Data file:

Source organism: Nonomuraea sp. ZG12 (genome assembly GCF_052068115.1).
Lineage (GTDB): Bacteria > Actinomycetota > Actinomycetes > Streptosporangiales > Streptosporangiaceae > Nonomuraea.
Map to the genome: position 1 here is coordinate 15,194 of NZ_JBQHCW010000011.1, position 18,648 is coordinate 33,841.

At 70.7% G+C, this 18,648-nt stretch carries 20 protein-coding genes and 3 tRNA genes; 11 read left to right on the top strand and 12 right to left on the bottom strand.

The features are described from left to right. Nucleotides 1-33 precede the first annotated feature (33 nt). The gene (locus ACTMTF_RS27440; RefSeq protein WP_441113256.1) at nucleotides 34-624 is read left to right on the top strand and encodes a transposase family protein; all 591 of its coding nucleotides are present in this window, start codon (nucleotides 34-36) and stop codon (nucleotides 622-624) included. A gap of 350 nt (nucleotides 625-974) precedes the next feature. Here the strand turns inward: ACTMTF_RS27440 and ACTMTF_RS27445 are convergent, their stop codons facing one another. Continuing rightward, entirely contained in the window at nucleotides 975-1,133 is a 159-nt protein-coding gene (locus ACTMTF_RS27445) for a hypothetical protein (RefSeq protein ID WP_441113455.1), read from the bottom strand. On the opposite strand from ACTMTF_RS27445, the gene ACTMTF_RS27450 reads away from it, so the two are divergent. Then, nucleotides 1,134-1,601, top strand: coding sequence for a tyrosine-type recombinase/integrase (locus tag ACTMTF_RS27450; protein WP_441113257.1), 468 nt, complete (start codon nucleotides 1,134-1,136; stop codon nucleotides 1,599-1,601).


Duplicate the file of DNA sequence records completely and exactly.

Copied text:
Source organism: Nonomuraea sp. ZG12 (genome assembly GCF_052068115.1).
Lineage (GTDB): Bacteria > Actinomycetota > Actinomycetes > Streptosporangiales > Streptosporangiaceae > Nonomuraea.
Map to the genome: position 1 here is coordinate 15,194 of NZ_JBQHCW010000011.1, position 18,648 is coordinate 33,841.

At 70.7% G+C, this 18,648-nt stretch carries 20 protein-coding genes and 3 tRNA genes; 11 read left to right on the top strand and 12 right to left on the bottom strand.

The features are described from left to right. Nucleotides 1-33 precede the first annotated feature (33 nt). The gene (locus ACTMTF_RS27440; RefSeq protein WP_441113256.1) at nucleotides 34-624 is read left to right on the top strand and encodes a transposase family protein; all 591 of its coding nucleotides are present in this window, start codon (nucleotides 34-36) and stop codon (nucleotides 622-624) included. A gap of 350 nt (nucleotides 625-974) precedes the next feature. Here the strand turns inward: ACTMTF_RS27440 and ACTMTF_RS27445 are convergent, their stop codons facing one another. Continuing rightward, entirely contained in the window at nucleotides 975-1,133 is a 159-nt protein-coding gene (locus ACTMTF_RS27445) for a hypothetical protein (RefSeq protein ID WP_441113455.1), read from the bottom strand. On the opposite strand from ACTMTF_RS27445, the gene ACTMTF_RS27450 reads away from it, so the two are divergent. Then, nucleotides 1,134-1,601, top strand: coding sequence for a tyrosine-type recombinase/integrase (locus tag ACTMTF_RS27450; protein WP_441113257.1), 468 nt, complete (start codon nucleotides 1,134-1,136; stop codon nucleotides 1,599-1,601).